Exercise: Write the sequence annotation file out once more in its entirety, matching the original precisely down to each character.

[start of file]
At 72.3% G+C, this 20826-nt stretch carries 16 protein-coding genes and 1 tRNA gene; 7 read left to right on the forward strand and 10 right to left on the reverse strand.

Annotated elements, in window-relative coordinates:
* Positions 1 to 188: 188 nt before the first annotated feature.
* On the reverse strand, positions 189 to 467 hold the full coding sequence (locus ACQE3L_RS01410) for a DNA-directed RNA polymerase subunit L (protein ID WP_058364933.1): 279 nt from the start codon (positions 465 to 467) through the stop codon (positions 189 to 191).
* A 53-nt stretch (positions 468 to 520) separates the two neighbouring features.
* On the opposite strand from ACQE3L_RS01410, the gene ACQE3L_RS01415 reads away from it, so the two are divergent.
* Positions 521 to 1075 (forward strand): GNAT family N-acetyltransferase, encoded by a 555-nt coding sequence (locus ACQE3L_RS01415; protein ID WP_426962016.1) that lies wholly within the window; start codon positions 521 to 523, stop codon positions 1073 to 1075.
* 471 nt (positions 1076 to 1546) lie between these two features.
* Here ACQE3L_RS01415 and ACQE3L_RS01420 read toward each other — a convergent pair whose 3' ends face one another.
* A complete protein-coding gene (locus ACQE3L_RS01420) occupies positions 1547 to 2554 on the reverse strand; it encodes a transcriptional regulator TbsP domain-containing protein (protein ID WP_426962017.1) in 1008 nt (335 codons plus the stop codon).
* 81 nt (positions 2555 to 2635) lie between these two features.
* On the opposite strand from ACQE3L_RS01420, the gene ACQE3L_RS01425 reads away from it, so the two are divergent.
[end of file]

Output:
At 72.3% G+C, this 20826-nt stretch carries 16 protein-coding genes and 1 tRNA gene; 7 read left to right on the forward strand and 10 right to left on the reverse strand.

Annotated elements, in window-relative coordinates:
* Positions 1 to 188: 188 nt before the first annotated feature.
* On the reverse strand, positions 189 to 467 hold the full coding sequence (locus ACQE3L_RS01410) for a DNA-directed RNA polymerase subunit L (protein ID WP_058364933.1): 279 nt from the start codon (positions 465 to 467) through the stop codon (positions 189 to 191).
* A 53-nt stretch (positions 468 to 520) separates the two neighbouring features.
* On the opposite strand from ACQE3L_RS01410, the gene ACQE3L_RS01415 reads away from it, so the two are divergent.
* Positions 521 to 1075 (forward strand): GNAT family N-acetyltransferase, encoded by a 555-nt coding sequence (locus ACQE3L_RS01415; protein ID WP_426962016.1) that lies wholly within the window; start codon positions 521 to 523, stop codon positions 1073 to 1075.
* 471 nt (positions 1076 to 1546) lie between these two features.
* Here ACQE3L_RS01415 and ACQE3L_RS01420 read toward each other — a convergent pair whose 3' ends face one another.
* A complete protein-coding gene (locus ACQE3L_RS01420) occupies positions 1547 to 2554 on the reverse strand; it encodes a transcriptional regulator TbsP domain-containing protein (protein ID WP_426962017.1) in 1008 nt (335 codons plus the stop codon).
* 81 nt (positions 2555 to 2635) lie between these two features.
* On the opposite strand from ACQE3L_RS01420, the gene ACQE3L_RS01425 reads away from it, so the two are divergent.